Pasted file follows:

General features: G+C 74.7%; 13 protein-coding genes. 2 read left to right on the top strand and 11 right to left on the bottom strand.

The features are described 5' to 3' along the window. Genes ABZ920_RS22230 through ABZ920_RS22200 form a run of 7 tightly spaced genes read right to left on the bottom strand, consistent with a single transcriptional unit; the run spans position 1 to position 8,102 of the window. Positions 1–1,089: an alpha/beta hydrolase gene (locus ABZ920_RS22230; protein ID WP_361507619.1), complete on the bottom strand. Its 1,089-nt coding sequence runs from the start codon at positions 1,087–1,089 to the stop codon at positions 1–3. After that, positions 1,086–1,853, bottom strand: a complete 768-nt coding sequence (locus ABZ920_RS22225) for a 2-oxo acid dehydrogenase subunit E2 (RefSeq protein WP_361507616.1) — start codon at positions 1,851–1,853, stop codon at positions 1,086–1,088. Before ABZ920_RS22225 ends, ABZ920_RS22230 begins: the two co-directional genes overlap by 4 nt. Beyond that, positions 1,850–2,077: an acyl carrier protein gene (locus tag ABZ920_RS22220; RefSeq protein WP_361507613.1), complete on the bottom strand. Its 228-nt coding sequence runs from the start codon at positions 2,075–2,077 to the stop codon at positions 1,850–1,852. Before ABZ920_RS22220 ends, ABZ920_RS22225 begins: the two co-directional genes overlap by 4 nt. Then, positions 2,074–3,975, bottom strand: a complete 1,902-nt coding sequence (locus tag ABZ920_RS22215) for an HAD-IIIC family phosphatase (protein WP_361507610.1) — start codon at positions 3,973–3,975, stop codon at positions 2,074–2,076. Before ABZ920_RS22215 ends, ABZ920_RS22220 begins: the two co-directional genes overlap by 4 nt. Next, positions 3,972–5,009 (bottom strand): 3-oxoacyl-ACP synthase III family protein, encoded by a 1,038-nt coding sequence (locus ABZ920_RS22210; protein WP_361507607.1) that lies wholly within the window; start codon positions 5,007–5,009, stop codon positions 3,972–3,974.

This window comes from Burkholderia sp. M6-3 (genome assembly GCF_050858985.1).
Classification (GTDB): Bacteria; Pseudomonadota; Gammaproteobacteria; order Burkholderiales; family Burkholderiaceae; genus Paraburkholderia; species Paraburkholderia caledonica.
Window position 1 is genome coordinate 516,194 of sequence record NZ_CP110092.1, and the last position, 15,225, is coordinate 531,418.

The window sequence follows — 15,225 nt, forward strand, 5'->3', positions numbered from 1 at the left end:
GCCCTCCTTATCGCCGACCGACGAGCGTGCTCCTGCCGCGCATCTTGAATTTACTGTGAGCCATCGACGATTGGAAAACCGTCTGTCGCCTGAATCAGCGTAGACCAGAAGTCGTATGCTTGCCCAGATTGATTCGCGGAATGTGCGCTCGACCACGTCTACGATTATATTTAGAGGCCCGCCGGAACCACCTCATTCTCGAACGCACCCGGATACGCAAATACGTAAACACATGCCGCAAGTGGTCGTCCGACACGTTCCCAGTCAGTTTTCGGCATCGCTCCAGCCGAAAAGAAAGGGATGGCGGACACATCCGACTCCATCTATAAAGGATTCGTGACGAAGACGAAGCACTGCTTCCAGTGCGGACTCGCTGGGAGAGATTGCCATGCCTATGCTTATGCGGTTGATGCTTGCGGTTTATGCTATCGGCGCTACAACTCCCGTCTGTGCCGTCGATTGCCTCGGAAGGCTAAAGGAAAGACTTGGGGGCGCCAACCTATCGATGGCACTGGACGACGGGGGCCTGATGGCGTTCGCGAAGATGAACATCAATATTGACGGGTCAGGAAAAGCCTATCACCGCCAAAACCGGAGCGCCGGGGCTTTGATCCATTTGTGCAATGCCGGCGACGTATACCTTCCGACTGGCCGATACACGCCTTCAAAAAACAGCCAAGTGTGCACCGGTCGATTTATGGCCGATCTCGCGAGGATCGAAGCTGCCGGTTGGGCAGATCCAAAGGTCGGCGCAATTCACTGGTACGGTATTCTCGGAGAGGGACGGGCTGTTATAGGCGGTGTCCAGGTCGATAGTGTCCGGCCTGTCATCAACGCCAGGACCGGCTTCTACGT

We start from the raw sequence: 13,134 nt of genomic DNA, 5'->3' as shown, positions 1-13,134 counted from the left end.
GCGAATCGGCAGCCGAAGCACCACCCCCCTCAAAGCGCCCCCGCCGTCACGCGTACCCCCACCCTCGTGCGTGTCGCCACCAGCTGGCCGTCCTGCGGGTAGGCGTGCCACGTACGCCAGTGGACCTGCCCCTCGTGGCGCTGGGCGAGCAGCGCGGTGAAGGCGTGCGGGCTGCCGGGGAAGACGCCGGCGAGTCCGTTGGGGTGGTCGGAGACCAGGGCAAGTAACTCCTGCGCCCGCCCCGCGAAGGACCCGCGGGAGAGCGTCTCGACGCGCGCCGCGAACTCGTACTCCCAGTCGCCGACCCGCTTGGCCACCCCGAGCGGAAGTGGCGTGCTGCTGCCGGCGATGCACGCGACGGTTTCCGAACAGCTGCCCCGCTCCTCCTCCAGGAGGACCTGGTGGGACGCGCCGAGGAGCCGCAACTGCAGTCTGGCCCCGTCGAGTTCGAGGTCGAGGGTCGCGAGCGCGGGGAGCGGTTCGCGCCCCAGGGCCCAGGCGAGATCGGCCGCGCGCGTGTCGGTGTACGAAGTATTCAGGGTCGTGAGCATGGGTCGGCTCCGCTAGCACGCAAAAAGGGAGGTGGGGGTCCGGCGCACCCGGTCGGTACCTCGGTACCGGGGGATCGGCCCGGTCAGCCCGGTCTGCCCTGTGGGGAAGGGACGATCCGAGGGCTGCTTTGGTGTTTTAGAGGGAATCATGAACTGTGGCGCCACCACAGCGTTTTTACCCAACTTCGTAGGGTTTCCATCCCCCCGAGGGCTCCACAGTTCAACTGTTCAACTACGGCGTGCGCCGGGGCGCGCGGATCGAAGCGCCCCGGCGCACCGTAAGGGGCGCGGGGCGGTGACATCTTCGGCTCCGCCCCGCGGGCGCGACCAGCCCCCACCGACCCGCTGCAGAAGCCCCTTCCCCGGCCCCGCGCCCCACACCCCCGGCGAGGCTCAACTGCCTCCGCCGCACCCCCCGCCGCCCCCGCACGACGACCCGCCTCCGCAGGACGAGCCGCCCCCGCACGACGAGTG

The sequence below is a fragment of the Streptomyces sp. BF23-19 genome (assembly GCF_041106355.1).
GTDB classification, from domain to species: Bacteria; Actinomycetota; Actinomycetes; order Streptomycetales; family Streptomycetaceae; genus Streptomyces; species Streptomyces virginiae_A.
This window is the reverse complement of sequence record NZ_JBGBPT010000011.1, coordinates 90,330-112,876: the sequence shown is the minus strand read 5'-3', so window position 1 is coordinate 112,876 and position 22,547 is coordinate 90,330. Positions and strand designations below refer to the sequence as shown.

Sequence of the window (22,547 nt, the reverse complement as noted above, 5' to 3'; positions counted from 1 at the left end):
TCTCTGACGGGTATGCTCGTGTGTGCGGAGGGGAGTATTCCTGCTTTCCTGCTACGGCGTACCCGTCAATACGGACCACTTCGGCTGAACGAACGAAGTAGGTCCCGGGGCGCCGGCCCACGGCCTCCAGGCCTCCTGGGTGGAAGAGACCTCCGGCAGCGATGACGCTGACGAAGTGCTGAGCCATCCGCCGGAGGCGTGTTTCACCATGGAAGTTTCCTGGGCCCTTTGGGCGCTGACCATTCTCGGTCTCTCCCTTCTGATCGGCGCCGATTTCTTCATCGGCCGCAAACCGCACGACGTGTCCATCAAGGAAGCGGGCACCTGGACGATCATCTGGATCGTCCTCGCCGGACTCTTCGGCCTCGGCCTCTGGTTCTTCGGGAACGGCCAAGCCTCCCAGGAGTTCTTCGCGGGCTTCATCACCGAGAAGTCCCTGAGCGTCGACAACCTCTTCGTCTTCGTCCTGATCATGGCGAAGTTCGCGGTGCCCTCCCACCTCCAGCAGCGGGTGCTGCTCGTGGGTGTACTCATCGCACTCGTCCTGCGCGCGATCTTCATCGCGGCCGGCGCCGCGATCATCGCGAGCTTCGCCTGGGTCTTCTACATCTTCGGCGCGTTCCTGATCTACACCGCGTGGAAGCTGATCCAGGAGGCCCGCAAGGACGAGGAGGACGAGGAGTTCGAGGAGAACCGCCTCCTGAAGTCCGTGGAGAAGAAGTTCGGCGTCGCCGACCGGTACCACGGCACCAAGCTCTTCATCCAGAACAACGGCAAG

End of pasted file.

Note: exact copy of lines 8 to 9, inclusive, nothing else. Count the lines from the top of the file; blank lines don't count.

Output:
We start from the raw sequence: 13,134 nt of genomic DNA, 5'->3' as shown, positions 1-13,134 counted from the left end.
GCGAATCGGCAGCCGAAGCACCACCCCCCTCAAAGCGCCCCCGCCGTCACGCGTACCCCCACCCTCGTGCGTGTCGCCACCAGCTGGCCGTCCTGCGGGTAGGCGTGCCACGTACGCCAGTGGACCTGCCCCTCGTGGCGCTGGGCGAGCAGCGCGGTGAAGGCGTGCGGGCTGCCGGGGAAGACGCCGGCGAGTCCGTTGGGGTGGTCGGAGACCAGGGCAAGTAACTCCTGCGCCCGCCCCGCGAAGGACCCGCGGGAGAGCGTCTCGACGCGCGCCGCGAACTCGTACTCCCAGTCGCCGACCCGCTTGGCCACCCCGAGCGGAAGTGGCGTGCTGCTGCCGGCGATGCACGCGACGGTTTCCGAACAGCTGCCCCGCTCCTCCTCCAGGAGGACCTGGTGGGACGCGCCGAGGAGCCGCAACTGCAGTCTGGCCCCGTCGAGTTCGAGGTCGAGGGTCGCGAGCGCGGGGAGCGGTTCGCGCCCCAGGGCCCAGGCGAGATCGGCCGCGCGCGTGTCGGTGTACGAAGTATTCAGGGTCGTGAGCATGGGTCGGCTCCGCTAGCACGCAAAAAGGGAGGTGGGGGTCCGGCGCACCCGGTCGGTACCTCGGTACCGGGGGATCGGCCCGGTCAGCCCGGTCTGCCCTGTGGGGAAGGGACGATCCGAGGGCTGCTTTGGTGTTTTAGAGGGAATCATGAACTGTGGCGCCACCACAGCGTTTTTACCCAACTTCGTAGGGTTTCCATCCCCCCGAGGGCTCCACAGTTCAACTGTTCAACTACGGCGTGCGCCGGGGCGCGCGGATCGAAGCGCCCCGGCGCACCGTAAGGGGCGCGGGGCGGTGACATCTTCGGCTCCGCCCCGCGGGCGCGACCAGCCCCCACCGACCCGCTGCAGAAGCCCCTTCCCCGGCCCCGCGCCCCACACCCCCGGCGAGGCTCAACTGCCTCCGCCGCACCCCCCGCCGCCCCCGCACGACGACCCGCCTCCGCAGGACGAGCCGCCCCCGCACGACGAGTG